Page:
From the LA Daily News
Basically what this story says is that its ok to burn him out, not because he was a felon violating the law, but because he was a gun owner.
Officials let armed suspect's home burn to keep others safe
By Orith Goldberg
STEVENSON RANCH -- As a two-story home in an affluent Stevenson Ranch neighborhood burned with an armed man barricaded inside Friday, police and firefighters stood by and just watched.
After an attempt to serve a warrant went horribly awry, with the suspect in the house shooting and killing a deputy sheriff, then firing a barrage of ammunition throughout the neighborhood, officers let the house burn to the ground with the suspect inside.
Flames burn through the roof of the suspect's house along Brooks Circle in Stevenson Ranch Friday (Shaun Dyer / Daily News)
Los Angeles County sheriff's Deputy David Cervantes said the commander at the scene decides on appropriate tactics when there is an armed suspect barricaded inside a house that has caught on fire. The commander must take the safety of officers and firefighters, among other factors, into consideration before deciding how to respond.
"We don't want to put more personnel ... at risk," Cervantes said.
Lewis Yablonsky, professor emeritus of criminology and sociology at California State University, Northridge, said law enforcement officials were absolutely right to keep anyone else from harm's way.
"From my point of view, it's a very clear call, especially when they approached and one sheriff's deputy was killed by this madman who was obviously out to protect his guns," Yablonsky said.
"If I were the commander of the (personnel) outside this house, I'd let it burn."
Yablonsky said police operated on the side of safety for the well-being of innocent people. "That was a logical and understandable act."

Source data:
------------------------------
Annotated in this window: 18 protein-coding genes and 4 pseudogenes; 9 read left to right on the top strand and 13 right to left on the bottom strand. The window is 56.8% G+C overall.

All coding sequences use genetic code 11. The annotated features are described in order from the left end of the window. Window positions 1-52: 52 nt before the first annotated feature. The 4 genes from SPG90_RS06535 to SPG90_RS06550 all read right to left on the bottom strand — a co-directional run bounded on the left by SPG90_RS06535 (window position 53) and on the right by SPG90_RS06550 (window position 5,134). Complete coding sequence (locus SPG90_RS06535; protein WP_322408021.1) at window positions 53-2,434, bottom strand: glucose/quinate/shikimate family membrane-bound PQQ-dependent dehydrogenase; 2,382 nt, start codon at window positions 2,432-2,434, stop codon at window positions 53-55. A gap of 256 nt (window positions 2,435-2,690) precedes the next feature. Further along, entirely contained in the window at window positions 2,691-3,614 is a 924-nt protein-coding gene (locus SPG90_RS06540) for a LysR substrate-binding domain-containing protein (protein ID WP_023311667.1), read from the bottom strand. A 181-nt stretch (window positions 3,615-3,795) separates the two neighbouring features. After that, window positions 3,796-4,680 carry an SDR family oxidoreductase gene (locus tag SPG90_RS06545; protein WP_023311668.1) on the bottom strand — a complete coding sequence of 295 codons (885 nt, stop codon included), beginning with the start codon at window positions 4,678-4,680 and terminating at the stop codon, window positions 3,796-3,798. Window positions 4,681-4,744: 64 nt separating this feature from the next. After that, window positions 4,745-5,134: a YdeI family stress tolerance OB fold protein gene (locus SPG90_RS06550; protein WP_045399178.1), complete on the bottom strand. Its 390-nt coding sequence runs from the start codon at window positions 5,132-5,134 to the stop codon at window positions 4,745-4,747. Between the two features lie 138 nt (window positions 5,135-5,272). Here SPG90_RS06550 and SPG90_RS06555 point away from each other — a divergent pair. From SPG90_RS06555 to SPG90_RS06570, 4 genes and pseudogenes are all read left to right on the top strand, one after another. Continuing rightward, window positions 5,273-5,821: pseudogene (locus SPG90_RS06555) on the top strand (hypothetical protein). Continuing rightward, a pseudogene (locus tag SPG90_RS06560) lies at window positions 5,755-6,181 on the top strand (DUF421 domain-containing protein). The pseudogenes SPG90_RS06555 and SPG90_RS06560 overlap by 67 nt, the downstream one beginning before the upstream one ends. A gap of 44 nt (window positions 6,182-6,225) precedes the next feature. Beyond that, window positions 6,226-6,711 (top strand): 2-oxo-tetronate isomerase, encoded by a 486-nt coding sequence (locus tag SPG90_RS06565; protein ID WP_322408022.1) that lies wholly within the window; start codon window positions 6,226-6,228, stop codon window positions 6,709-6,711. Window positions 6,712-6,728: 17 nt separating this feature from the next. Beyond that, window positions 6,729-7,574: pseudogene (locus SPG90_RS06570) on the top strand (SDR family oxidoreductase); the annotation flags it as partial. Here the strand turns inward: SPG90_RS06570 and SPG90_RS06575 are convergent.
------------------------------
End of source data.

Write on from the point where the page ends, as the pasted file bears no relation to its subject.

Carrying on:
Firefighters poured water on homes adjacent to the burning house from a safe distance because the suspect was believed to have a high-powered weapon that could penetrate four to five walls easily, Cervantes said.
Firefighters did everything they could, within reason, to save the homes, officials said.
"Typically we'd send firefighters in, but in this case, we couldn't do that because of the threat of the suspect inside," said Los Angeles County Fire Inspector Mike Brown. "Our best tactic was to fight the fire from the exterior."
The blaze erupted on the second floor of the home at 11:51 a.m. Friday, hours after authorities had gone to the 26000 block of Brooks Circle to execute a search warrant at the home of 35-year-old James Allen Beck.
Brown said the Fire Department couldn't get close enough to the Beck home to battle the blaze, so concentrated efforts on the adjacent homes with a water tower that had the capacity to spew 600 to 1,000 gallons of water per minute.
Los Angeles County Fire. Capt. Brian Jordan said water was poured on the roofs of the adjacent homes in a heavy stream from ladders at least 100 feet away in an attempt to keep them from catching fire.
The effort was successful, but firefighters were still assessing the adjacent homes for possible water damage, Jordan said.
Los Angeles Fire Department officials agreed with the county department's tactics.
"Until the scene is secured, you don't go in there," said LAFD spokesman Bob Collis. "You're not going to put a bunch of firemen in jeopardy to save a house.
"It's all up to the police. They're on the scene and in charge, and you do what they say."
Simi Valley police Sgt. Bob Gardner said the last thing authorities want to see is another innocent person's life taken.
"The bottom line is, you're not going to do anything unsafe," Gardner said. "What is safe is going to dictate what they do."